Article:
Environmental risk factors related to the incidence of wheeze and asthma in adolescence

Authors

  • L. Hedman,

    Corresponding author
    1. Department of Public Health and Clinical Medicine, Division for Occupational and Environmental Medicine, The OLIN Unit, Umeå University, Umeå, Sweden
    • Correspondence:

      Linnea Hedman, The OLIN Studies, Robertsviksgatan 9, S-971 89 Luleå, Sweden.

      E-mail: linnea.hedman@nll.se

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  • M. Andersson,

    1. Department of Public Health and Clinical Medicine, Division for Occupational and Environmental Medicine, The OLIN Unit, Umeå University, Umeå, Sweden
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  • A. Bjerg,

    1. Department of Internal Medicine and Clinical Nutrition, Krefting Research Centre, University of Gothenburg, Gothenburg, Sweden
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  • B. Forsberg,

    1. Department of Public Health and Clinical Medicine, Division for Occupational and Environmental Medicine, The OLIN Unit, Umeå University, Umeå, Sweden
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  • B. Lundbäck,

    1. Department of Internal Medicine and Clinical Nutrition, Krefting Research Centre, University of Gothenburg, Gothenburg, Sweden
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  • E. Rönmark

    1. Department of Public Health and Clinical Medicine, Division for Occupational and Environmental Medicine, The OLIN Unit, Umeå University, Umeå, Sweden
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Summary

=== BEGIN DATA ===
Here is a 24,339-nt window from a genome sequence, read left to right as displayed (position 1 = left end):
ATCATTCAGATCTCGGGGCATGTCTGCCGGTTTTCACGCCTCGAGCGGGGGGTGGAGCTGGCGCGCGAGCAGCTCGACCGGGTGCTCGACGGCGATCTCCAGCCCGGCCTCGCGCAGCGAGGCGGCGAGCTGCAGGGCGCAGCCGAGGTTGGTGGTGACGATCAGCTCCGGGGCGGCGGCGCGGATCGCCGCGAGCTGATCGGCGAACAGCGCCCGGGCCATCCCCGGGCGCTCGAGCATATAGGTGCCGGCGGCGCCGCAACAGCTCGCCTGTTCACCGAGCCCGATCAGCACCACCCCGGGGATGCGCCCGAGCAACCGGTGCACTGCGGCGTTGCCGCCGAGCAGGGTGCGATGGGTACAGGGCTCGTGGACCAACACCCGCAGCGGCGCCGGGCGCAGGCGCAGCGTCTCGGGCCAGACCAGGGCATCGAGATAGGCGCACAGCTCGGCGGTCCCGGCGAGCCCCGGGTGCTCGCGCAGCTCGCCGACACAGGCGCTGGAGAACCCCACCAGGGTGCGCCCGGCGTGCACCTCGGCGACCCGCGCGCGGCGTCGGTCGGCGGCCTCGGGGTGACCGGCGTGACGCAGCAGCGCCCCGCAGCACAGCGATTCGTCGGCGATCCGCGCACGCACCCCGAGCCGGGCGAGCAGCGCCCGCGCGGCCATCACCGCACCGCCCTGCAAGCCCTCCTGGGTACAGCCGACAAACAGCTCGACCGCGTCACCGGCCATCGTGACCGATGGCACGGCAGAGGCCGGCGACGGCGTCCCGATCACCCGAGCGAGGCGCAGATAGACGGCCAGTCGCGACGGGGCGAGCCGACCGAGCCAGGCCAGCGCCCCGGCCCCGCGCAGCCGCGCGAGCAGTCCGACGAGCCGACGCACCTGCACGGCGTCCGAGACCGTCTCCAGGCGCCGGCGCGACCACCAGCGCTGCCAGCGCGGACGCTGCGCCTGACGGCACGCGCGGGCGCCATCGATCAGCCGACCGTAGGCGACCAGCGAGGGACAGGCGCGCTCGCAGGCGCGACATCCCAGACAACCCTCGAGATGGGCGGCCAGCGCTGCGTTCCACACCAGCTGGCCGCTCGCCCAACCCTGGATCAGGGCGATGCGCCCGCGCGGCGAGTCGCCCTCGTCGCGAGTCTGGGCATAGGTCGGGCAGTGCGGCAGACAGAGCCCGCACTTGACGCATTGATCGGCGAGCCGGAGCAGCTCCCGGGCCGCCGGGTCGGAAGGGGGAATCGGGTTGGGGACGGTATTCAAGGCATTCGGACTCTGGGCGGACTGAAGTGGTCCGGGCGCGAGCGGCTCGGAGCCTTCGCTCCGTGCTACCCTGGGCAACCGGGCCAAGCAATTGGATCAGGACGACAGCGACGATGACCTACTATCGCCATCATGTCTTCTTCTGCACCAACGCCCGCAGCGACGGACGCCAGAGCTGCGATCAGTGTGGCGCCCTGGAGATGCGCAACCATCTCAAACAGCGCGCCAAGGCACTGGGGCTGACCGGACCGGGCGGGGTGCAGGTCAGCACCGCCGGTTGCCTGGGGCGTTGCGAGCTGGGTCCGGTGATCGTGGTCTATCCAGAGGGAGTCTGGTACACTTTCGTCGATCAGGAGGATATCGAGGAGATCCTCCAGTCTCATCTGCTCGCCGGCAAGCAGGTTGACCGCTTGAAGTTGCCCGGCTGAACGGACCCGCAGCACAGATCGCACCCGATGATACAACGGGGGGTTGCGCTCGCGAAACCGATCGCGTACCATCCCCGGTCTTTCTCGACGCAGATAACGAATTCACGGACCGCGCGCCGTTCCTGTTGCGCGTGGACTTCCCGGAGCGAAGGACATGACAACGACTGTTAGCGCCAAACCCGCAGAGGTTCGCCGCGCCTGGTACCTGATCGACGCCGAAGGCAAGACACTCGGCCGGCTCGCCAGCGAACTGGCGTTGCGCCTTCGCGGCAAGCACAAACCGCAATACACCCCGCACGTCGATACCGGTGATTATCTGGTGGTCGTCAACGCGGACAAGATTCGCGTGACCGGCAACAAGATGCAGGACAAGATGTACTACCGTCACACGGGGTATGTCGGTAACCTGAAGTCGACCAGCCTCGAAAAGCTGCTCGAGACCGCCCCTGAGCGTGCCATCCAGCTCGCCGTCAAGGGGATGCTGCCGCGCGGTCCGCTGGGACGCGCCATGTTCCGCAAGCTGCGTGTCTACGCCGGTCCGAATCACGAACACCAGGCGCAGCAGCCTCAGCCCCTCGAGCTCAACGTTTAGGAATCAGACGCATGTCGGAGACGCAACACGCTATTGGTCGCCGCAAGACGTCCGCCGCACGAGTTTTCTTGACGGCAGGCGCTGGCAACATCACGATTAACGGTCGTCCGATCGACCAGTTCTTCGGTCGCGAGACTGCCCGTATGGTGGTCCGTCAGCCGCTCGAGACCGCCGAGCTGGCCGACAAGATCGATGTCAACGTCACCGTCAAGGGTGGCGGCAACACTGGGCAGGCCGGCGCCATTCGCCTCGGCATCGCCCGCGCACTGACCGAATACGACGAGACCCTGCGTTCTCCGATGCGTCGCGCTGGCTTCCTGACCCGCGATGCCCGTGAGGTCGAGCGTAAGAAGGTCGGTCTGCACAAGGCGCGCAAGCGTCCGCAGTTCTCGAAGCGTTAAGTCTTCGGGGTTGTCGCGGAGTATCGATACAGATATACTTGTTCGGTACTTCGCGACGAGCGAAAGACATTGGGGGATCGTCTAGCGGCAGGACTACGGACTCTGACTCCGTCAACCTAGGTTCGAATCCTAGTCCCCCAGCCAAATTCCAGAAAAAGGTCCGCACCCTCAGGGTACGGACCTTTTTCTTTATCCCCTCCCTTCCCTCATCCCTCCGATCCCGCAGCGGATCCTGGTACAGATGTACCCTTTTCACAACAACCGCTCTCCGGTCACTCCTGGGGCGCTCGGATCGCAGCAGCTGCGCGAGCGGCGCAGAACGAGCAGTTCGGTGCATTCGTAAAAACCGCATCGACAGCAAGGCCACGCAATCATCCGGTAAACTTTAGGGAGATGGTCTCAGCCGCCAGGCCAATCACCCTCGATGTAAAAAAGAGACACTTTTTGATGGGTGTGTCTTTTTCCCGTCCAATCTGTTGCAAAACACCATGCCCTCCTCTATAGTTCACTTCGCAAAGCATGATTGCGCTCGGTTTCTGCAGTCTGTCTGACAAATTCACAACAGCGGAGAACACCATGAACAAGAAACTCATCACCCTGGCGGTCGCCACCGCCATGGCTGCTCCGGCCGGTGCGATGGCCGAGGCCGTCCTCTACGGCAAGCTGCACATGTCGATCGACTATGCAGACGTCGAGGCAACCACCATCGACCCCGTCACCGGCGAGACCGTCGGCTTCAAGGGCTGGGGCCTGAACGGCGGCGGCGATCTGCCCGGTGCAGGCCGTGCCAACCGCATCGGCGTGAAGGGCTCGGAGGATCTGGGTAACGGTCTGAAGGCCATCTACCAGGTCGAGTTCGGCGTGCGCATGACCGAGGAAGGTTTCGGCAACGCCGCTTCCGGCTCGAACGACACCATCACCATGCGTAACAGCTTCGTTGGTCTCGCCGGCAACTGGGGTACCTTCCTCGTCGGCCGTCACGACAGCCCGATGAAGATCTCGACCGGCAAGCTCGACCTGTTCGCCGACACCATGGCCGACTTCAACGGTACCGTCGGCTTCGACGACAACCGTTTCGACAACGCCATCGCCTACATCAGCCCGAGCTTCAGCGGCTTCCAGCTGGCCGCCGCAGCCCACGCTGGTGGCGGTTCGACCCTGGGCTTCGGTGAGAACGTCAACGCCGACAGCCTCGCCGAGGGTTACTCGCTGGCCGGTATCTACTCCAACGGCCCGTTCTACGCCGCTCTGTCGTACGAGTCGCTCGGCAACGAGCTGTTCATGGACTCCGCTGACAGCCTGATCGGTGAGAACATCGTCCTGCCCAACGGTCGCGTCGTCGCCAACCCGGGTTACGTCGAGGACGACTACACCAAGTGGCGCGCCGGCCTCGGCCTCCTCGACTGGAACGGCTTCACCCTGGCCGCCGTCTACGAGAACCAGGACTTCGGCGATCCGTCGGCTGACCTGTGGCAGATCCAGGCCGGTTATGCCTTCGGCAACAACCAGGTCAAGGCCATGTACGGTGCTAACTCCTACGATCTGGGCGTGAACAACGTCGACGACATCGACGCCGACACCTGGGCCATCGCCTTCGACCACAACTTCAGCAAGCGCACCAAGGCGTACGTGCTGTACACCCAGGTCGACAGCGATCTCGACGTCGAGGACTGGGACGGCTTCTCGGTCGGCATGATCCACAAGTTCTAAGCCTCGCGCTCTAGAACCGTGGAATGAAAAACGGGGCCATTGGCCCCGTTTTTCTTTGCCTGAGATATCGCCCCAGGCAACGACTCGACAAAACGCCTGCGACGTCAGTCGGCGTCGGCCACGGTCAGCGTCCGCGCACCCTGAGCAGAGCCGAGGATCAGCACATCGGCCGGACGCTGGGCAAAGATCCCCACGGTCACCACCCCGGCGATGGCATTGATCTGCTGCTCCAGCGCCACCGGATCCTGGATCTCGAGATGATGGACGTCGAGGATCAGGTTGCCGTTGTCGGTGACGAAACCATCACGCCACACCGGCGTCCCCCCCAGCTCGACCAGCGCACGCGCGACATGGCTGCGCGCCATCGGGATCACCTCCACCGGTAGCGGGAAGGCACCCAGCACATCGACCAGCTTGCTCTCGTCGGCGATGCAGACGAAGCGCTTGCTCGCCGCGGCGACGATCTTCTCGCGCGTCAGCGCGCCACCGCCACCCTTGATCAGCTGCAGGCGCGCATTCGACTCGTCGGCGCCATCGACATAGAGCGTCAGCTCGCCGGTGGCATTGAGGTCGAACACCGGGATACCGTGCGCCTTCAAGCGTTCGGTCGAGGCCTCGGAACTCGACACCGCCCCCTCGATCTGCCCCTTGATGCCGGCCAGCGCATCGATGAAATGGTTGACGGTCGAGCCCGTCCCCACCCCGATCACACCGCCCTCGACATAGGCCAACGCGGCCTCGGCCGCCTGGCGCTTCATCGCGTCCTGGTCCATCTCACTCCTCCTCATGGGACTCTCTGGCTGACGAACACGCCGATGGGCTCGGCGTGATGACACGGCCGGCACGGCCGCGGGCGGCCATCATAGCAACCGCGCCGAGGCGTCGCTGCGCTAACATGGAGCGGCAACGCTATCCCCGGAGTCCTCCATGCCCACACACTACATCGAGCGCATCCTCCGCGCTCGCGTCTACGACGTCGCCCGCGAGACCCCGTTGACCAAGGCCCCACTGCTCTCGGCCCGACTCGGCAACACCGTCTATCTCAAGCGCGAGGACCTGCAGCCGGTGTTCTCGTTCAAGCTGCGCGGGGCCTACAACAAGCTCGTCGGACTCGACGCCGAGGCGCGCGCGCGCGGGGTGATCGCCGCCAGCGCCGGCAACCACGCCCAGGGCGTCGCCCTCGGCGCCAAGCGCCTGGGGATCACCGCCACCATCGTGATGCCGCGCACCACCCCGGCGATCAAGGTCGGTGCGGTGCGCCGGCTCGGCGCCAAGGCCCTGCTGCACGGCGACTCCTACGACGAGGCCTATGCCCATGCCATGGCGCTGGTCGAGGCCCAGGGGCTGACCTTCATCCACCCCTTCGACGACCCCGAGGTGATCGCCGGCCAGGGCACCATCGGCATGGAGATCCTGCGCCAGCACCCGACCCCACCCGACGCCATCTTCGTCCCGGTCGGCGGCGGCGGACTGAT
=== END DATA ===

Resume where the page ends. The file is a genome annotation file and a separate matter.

Background

Asthma is common among adolescents, but there are few population-based studies on the risk factors for incident asthma and wheeze at this age group.

Objective

To study risk factors for incident asthma and wheeze in adolescence.

Method

Within the Obstructive Lung Disease In Northern Sweden (OLIN) studies, a cohort of 3430 school children (age 7–8 year) was recruited in 1996. In the present study, this cohort was followed from age 12–19 year. At baseline (age 12 year), 3151 participated and skin prick tests (SPT) were performed. The cohort was resurveyed annually, and risk factors for the cumulative incidence of asthma and wheeze from age 12–19 year were analysed using multivariate Cox regression.

Results

Female sex (wheeze: HR 1.4 95%CI 1.2–1.6; asthma: HR 1.8 95%CI 1.2–2.5) and a positive SPT to cat, dog or horse at baseline (wheeze: HR 1.6 95%CI 1.2–2.1; asthma: HR 2.3 95%CI 1.4–4.0) were significantly associated with the cumulative incidence of wheeze and asthma. Increasing numbers of siblings were inversely related to the incidence of wheeze (HR 0.9 95%CI 0.8–0.97) and asthma (HR 0.8 95%CI 0.7–0.97). Parental asthma was related to the incidence of asthma (HR 1.8 95%CI 1.2–2.6) while ever smoking (HR 2.0 95%CI 1.6–2.4) and house dampness (HR 1.3 95%CI 1.1–1.6) were risk factors for the incidence of wheeze. Maternal ETS exposure increased the risk of incident asthma in non-sensitized subjects (HR 1.9 95%CI 1.0–3.7).

Conclusion and clinical relevance

Several environmental risk factors related to the incidence of asthma and wheeze in adolescence were identified and may be possible targets for intervention and prevention.

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